Students Arrested for Vehicle Theft after Police Pursuit Ends at Utah School

Two Utah students were arrested for vehicle theft after a police pursuit came to an end at their West Jordan high school.

Stealing a ride to school

Photo by: Mark Walker

While many high school students have a hard time waking up in time for class, two teens in West Jordan were up early enough to steal a vehicle. A few hours before Monday morning classes began, two teens found an unattended truck a couple miles away from Copper Hills High School and decided to take it for a spin. The teens were caught on camera speeding through the neighborhood and damaging some nearby landscaping. Eventually the teens eventually made their way to school where there were spotted by police. Instead of finding a parking spot along with other fellow students, the teens took off at a high rate of speed across the parking lot and into the football field. The teens then fled on foot and were apprehended while trying to hide from police.

Vehicle theft

The 17 year old boy and 16 year old girl who started their Monday morning off with some real life ‘Grand Theft Auto’ were taken to a nearby juvenile detention for evading police and vehicle theft. The penalty for theft in Utah varies depending on the value of the item stolen. When that item is an “operable motor vehicle” as stated in Section 76-6-412, the theft is punishable as a second degree felony. This is the case even if the car is a junker with very low monetary value.

Juvenile defense

Photo by: North Charlston

Unless the charges are serious felonies as listed in Utah’s Serious Youth Offender Law (78A-6-702), most cases involving minors will stay within the juvenile court’s jurisdiction. The juvenile court tends to be more lenient than the district court as they take into account what is best for the minor as well as the public. It is still best to consult with a juvenile defense attorney concerning any charges brought against minors, regardless of the severity of those charges.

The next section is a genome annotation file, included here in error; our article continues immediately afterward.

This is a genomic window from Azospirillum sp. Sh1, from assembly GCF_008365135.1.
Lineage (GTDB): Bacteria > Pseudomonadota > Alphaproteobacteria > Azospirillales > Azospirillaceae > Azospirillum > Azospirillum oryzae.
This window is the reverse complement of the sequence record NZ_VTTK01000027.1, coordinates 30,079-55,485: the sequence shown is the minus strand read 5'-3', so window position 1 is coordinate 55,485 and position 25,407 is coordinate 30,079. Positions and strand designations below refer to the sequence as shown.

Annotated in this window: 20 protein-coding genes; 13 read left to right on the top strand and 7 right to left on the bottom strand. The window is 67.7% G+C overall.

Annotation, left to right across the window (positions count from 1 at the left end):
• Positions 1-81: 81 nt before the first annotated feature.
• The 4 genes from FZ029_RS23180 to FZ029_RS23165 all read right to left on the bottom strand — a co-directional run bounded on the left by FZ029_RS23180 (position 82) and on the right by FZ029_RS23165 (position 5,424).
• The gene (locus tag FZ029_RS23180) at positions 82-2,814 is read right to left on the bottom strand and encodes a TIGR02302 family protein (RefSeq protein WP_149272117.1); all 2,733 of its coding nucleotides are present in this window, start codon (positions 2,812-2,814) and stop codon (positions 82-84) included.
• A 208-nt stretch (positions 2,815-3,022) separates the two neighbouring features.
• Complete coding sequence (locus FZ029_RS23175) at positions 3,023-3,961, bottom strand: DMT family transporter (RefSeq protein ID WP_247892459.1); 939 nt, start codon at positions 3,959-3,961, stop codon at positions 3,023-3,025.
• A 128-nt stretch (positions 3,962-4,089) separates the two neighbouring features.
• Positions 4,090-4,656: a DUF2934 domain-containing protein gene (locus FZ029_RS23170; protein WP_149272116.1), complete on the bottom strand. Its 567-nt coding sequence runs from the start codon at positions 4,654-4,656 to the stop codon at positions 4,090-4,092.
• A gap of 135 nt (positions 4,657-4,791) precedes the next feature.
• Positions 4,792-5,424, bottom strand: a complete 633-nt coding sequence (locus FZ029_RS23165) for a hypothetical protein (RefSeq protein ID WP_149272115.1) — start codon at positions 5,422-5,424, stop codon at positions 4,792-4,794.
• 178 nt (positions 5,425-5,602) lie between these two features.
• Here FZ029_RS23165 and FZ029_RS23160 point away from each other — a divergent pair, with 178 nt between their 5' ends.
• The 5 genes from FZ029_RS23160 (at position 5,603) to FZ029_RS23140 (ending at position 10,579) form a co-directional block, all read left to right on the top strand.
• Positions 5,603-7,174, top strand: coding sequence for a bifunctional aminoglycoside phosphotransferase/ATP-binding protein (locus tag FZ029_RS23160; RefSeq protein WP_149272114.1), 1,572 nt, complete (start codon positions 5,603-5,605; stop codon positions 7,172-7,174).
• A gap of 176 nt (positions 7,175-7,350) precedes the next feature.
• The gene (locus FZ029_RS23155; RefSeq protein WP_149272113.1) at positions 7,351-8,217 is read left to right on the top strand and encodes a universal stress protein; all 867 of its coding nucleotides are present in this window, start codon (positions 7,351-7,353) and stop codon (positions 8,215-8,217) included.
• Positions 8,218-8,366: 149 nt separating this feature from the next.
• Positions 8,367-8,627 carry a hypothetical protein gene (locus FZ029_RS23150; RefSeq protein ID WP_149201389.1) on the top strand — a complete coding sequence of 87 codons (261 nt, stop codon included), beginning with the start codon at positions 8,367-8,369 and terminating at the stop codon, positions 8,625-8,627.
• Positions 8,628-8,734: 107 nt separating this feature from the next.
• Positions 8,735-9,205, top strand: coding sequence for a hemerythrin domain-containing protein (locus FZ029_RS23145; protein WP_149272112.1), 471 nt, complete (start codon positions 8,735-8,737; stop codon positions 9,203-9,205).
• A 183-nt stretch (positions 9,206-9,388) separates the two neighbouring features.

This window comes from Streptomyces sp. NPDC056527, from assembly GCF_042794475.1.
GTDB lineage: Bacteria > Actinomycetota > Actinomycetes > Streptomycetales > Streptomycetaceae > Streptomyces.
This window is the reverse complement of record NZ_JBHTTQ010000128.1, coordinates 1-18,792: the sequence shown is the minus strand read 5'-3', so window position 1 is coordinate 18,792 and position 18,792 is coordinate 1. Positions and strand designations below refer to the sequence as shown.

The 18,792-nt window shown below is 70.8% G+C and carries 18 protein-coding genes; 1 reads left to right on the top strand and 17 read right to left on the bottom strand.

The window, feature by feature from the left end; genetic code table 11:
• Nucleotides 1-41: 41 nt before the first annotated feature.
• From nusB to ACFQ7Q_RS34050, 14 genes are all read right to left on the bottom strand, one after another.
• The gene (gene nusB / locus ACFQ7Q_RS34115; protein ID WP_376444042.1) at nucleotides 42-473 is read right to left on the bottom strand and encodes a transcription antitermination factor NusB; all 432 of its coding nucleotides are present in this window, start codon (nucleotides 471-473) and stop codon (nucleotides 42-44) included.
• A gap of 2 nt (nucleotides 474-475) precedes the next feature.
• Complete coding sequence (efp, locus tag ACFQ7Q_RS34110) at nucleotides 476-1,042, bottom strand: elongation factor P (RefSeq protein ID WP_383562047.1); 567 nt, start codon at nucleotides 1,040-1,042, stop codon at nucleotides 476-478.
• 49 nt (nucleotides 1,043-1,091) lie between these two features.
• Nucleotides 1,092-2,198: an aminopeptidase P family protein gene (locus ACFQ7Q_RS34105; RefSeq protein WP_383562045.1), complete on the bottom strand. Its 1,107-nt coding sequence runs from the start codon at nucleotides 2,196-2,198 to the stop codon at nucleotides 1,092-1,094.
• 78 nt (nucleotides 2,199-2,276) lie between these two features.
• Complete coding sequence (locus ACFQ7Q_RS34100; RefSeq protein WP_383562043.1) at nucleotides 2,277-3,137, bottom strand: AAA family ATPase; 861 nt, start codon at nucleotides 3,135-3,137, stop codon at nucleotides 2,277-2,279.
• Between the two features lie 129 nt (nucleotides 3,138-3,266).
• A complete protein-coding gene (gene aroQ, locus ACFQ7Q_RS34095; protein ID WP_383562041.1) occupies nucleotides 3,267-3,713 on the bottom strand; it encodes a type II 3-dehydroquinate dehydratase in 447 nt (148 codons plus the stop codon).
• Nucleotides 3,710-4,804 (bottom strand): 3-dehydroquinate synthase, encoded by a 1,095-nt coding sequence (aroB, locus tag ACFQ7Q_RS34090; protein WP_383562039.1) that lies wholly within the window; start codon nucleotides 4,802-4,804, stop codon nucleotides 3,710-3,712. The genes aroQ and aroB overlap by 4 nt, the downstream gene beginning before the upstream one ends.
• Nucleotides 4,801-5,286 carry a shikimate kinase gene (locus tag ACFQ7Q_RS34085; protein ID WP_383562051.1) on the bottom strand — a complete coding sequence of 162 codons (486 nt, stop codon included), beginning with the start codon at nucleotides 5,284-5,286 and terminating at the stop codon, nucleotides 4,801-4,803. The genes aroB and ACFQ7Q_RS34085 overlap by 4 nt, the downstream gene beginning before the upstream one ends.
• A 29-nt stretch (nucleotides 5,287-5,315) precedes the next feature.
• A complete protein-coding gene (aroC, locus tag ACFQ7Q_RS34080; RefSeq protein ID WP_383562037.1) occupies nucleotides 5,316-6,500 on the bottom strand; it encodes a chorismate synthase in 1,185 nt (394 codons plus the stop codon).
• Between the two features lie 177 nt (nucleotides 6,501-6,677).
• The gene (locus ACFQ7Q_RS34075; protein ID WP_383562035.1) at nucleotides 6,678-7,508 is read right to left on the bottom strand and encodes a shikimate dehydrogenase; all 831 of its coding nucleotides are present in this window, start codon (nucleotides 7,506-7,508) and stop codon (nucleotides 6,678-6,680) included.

Skirmish between Groups of Teens in West Jordan Ends in Shooting

A skirmish between two groups of teens in West Jordan ended in a shooting last week and felony charges could be pending for one young juvenile.

Fight escalates

Photo by: Peter Anderson

One teen was shot and another arrested after a fight broke out between two groups of teens in West Jordan last Sunday evening. The incident, which is said to not be gang-related started for unknown reasons but quickly escalated to rocks being thrown and a gun being fired. One teen was shot multiple times and luckily did not have life-threatening injuries. Another teen who was said to be a 14 year old male was arrested and could face serious charges for shooting the other teen.

Aggravated Assault or worse

Authorities have not released what charges the teen is facing however it is possible the teen could face felony charges for either aggravated assault or a more serious offense such as attempted murder. Aggravated assault is defined by Section 76-5-103 as “conduct that is:

i. an attempt, with unlawful force or violence, to do bodily injury to another;
ii. a threat, accompanied by a show of immediate force or violence, to do bodily injury to another; or
iii. an act, committed with unlawful force of violence, that causes bodily injury to another or creates a substantial risk of bodily injury to another; and

. . .that includes the use of:
i. a dangerous weapon . . . ;
ii. any act that impedes the breathing or the circulation of blood of another person. . . ;
iii. other means or force likely to produce death or serious bodily injury.

Aggravated assault is punishable as a third degree felony unless the victim is seriously injured or loses consciousness during the assault at which point the penalty faced would then be a second degree felony.

Increased charges if proven intent

If the teen pulling the trigger had better aim or had the victim been a foot more to one side, the shooting could have been deadly. Some may wonder if the risk of death from the crime would then constitute attempted murder, a first degree felony. Although shooting another individual is likely to cause death, it should not be considered attempted murder unless the shooter pulled the trigger with the intent to kill as stated in section 76-4-101. This pivotal question of intent is likely to arise during legal proceedings however which could dramatically increase the fine and prison term a defendant is facing. Anyone facing aggravated assault charges are encouraged to seek experienced legal representation immediately.